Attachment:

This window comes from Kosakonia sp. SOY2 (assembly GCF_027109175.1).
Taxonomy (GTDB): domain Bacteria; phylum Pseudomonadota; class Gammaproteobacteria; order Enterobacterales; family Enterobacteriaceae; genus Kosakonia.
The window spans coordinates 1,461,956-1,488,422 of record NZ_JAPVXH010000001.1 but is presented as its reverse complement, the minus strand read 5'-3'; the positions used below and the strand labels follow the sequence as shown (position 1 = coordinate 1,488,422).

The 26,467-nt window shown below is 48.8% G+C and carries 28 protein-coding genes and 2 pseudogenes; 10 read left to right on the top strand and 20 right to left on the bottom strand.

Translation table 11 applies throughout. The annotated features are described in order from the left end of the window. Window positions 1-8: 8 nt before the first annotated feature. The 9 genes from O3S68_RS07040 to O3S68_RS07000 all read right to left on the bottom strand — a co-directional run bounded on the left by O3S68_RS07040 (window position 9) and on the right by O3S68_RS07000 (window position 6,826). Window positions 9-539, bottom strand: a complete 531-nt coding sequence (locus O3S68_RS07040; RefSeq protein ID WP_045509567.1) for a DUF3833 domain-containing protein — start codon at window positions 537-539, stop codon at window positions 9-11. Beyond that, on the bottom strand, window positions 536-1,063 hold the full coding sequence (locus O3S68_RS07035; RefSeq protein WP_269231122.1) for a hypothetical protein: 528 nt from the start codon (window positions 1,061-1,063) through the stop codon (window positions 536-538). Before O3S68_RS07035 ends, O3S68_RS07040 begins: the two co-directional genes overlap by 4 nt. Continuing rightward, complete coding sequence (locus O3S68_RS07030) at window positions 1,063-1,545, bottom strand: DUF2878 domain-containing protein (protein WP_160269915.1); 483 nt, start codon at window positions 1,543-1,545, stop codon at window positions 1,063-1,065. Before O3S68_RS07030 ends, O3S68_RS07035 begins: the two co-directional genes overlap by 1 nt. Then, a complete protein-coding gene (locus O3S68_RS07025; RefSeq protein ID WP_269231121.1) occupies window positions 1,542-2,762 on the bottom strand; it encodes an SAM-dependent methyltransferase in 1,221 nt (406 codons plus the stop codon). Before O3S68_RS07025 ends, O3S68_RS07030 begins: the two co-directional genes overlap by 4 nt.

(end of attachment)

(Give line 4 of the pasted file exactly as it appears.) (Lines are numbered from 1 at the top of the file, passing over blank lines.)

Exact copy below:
The 26,467-nt window shown below is 48.8% G+C and carries 28 protein-coding genes and 2 pseudogenes; 10 read left to right on the top strand and 20 right to left on the bottom strand.